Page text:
Recover your creativity with Sue Woolfe

What happens in the masterclass retreat


Before you come, I ask you to have written upwards of 50,000 words. 500 words a day will get you there in less than 4 months. Never edit them while you’re writing, just write on.

Then  patch together, in the way I showed you,  the fragments you’ve been writing since the last retreat – see the “Discovering the Story” in the “What Happens in the Beginners’ Retreat” section.

Remember to find what I called them the Thing at Stake. What you get will seem something like a story, but more a shaggy dog story. You won’t like it because you’re comparing it to published stories.

By March 1, send the patched together pieces to your buddy. Your buddy is not your editor – never!- but a buddy to  comment on whether you’ve got suspense in them, and what your shaggy dog story means to them.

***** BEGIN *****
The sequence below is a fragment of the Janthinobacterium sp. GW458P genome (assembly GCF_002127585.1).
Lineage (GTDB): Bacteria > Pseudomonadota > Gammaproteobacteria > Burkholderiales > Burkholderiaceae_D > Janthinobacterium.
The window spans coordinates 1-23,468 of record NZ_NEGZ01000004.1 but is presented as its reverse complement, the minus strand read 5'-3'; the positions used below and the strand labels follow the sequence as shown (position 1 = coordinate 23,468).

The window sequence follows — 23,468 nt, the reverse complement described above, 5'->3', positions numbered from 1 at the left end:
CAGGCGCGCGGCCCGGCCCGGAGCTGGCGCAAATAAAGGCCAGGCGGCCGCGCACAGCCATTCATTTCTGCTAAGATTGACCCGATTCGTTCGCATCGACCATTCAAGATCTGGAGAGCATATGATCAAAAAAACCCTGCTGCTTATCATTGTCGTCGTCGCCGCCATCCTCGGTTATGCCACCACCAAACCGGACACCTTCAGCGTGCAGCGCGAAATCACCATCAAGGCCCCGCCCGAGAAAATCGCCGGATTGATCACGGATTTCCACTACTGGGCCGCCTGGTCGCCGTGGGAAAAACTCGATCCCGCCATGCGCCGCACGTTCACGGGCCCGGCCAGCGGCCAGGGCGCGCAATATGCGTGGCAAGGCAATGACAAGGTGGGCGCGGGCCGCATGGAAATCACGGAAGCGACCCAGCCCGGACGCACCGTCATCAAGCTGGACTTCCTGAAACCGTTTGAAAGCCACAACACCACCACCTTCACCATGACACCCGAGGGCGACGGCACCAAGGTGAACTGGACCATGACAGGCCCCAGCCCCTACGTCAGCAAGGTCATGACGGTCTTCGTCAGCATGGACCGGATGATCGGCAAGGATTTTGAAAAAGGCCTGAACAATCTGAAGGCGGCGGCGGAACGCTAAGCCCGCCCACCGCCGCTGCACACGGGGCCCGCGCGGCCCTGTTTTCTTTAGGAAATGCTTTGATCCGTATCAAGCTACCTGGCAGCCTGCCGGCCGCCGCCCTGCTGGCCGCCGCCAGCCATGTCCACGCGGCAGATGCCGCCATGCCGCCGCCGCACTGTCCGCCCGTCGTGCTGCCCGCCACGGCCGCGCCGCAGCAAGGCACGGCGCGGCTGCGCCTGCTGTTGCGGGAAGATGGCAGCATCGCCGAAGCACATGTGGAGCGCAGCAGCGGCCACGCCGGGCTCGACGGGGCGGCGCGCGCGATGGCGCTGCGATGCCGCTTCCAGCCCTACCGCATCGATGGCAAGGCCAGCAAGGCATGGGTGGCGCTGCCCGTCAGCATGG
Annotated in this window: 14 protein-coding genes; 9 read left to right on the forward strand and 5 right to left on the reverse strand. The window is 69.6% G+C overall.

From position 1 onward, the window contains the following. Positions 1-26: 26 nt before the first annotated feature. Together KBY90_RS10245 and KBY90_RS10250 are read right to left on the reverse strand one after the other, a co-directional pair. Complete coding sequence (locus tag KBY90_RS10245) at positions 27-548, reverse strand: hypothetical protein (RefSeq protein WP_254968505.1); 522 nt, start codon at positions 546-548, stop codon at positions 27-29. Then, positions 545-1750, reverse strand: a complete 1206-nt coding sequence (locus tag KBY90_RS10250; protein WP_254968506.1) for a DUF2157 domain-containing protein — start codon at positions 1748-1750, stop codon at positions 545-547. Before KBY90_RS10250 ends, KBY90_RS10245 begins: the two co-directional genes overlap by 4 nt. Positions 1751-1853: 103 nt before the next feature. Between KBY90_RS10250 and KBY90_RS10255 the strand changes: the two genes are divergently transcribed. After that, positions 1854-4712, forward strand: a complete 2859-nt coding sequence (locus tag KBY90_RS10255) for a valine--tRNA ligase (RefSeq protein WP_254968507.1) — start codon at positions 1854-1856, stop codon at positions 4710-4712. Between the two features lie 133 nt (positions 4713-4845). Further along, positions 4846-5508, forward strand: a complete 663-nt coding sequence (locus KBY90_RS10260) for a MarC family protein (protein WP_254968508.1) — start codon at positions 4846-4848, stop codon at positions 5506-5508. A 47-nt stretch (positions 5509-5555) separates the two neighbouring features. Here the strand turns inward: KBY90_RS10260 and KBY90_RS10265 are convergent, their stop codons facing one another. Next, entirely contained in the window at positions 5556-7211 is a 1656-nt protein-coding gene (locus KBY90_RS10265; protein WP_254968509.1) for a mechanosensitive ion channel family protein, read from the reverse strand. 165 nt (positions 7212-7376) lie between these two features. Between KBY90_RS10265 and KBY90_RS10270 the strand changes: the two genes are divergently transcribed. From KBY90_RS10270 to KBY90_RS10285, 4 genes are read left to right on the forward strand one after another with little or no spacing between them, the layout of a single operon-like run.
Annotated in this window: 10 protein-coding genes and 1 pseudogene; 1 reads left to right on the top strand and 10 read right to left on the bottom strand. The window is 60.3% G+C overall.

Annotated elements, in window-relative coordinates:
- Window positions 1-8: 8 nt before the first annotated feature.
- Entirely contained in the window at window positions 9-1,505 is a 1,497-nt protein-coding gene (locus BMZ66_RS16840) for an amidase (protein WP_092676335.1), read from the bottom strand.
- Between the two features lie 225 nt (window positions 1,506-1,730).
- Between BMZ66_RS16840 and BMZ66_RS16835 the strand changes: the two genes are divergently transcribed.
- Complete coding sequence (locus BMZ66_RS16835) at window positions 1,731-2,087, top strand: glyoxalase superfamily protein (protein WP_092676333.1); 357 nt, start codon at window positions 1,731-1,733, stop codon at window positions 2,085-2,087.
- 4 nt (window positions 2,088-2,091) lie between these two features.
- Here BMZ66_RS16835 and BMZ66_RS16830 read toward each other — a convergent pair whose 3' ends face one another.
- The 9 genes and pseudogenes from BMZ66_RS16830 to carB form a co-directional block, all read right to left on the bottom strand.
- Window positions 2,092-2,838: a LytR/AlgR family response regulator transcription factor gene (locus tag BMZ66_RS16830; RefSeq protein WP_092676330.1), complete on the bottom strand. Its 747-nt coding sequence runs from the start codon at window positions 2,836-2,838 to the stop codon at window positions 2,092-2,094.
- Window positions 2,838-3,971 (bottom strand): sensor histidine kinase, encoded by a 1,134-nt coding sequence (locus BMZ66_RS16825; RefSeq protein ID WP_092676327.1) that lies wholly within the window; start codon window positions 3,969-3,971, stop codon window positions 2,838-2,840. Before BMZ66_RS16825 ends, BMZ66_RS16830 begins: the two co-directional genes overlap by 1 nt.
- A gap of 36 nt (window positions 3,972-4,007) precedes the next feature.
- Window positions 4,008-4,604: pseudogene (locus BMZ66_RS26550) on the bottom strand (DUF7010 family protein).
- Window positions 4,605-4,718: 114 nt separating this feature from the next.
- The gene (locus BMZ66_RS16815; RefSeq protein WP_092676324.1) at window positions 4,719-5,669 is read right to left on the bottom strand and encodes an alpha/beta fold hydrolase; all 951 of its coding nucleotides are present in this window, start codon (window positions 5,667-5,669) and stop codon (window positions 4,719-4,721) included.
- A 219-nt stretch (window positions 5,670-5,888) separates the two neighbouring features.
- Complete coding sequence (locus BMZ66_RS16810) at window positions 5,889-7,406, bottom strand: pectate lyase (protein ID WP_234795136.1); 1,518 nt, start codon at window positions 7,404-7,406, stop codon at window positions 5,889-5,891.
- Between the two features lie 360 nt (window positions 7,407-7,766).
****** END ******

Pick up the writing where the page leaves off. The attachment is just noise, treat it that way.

By March 15, listen to and muse upon your buddy’s comments. Adapt the story if you wish. By late March (say by March 25) send your story, perhaps less shaggy, to  me. I’ll comment on its strengths and weaknesses.

On the retreat I’ll  talk about it with you individually, and show you a way to hone your story using the traditional three-act structure, so that you’ll see what to keep , what to eliminate, and your story will work in a way you’ve never dreamed of.

See the second  comment in the longer video in the Introduction, where Anne says- “You’ll think what you’ve got to say is ordinary, but it becomes extraordinary”.  

We creep up on the story that’s inside you, constantly careful not to frighten it away. At this stage, your creativity is like a wild, timid animal. Don’t worry- story by story, it’ll get stronger, more tamed, less timid.

Other writing methods may frighten your creativity away. 

For more assistance, come to our regular writers’ meetings, by Skype if necessary. You’ll be supported all the way through by your buddies, and by me.

.Please be familiar with :

The Mystery of the Cleaning Lady: A Writer Looks at Neuroscience and Creativity, Sue Woolfe, UWA Press, 2007 (for sale from the publisher  here) or in your local library.